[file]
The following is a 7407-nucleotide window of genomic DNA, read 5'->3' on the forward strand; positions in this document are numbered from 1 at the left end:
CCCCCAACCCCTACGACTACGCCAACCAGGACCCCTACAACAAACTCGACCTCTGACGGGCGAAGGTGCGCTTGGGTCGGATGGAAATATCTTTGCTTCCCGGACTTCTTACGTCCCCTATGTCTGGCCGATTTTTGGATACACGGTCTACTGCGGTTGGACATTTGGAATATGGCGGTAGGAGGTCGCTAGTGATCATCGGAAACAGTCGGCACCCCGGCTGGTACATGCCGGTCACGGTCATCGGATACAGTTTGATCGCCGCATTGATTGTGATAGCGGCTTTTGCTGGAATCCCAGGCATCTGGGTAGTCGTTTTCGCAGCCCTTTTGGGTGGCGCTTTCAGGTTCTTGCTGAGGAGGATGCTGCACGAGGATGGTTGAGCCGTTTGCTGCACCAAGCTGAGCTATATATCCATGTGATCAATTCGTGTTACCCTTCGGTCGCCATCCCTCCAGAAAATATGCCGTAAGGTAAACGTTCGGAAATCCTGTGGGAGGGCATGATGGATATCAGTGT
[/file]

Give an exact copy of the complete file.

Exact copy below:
The following is a 7407-nucleotide window of genomic DNA, read 5'->3' on the forward strand; positions in this document are numbered from 1 at the left end:
CCCCCAACCCCTACGACTACGCCAACCAGGACCCCTACAACAAACTCGACCTCTGACGGGCGAAGGTGCGCTTGGGTCGGATGGAAATATCTTTGCTTCCCGGACTTCTTACGTCCCCTATGTCTGGCCGATTTTTGGATACACGGTCTACTGCGGTTGGACATTTGGAATATGGCGGTAGGAGGTCGCTAGTGATCATCGGAAACAGTCGGCACCCCGGCTGGTACATGCCGGTCACGGTCATCGGATACAGTTTGATCGCCGCATTGATTGTGATAGCGGCTTTTGCTGGAATCCCAGGCATCTGGGTAGTCGTTTTCGCAGCCCTTTTGGGTGGCGCTTTCAGGTTCTTGCTGAGGAGGATGCTGCACGAGGATGGTTGAGCCGTTTGCTGCACCAAGCTGAGCTATATATCCATGTGATCAATTCGTGTTACCCTTCGGTCGCCATCCCTCCAGAAAATATGCCGTAAGGTAAACGTTCGGAAATCCTGTGGGAGGGCATGATGGATATCAGTGT